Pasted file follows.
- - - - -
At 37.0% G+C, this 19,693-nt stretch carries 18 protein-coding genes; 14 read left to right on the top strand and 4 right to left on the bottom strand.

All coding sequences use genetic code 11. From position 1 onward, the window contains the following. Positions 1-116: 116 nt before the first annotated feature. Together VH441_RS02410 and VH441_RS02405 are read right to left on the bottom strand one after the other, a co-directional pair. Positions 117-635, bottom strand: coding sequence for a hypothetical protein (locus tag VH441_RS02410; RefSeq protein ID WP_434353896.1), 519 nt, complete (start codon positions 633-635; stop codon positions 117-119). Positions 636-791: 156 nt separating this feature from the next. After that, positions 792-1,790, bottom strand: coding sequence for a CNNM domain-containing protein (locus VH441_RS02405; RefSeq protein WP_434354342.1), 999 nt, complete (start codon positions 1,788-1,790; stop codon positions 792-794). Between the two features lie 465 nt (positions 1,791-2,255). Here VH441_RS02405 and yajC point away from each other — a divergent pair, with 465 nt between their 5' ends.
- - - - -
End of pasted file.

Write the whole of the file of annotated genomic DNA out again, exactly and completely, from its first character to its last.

At 37.0% G+C, this 19,693-nt stretch carries 18 protein-coding genes; 14 read left to right on the top strand and 4 right to left on the bottom strand.

All coding sequences use genetic code 11. From position 1 onward, the window contains the following. Positions 1-116: 116 nt before the first annotated feature. Together VH441_RS02410 and VH441_RS02405 are read right to left on the bottom strand one after the other, a co-directional pair. Positions 117-635, bottom strand: coding sequence for a hypothetical protein (locus tag VH441_RS02410; RefSeq protein ID WP_434353896.1), 519 nt, complete (start codon positions 633-635; stop codon positions 117-119). Positions 636-791: 156 nt separating this feature from the next. After that, positions 792-1,790, bottom strand: coding sequence for a CNNM domain-containing protein (locus VH441_RS02405; RefSeq protein WP_434354342.1), 999 nt, complete (start codon positions 1,788-1,790; stop codon positions 792-794). Between the two features lie 465 nt (positions 1,791-2,255). Here VH441_RS02405 and yajC point away from each other — a divergent pair, with 465 nt between their 5' ends.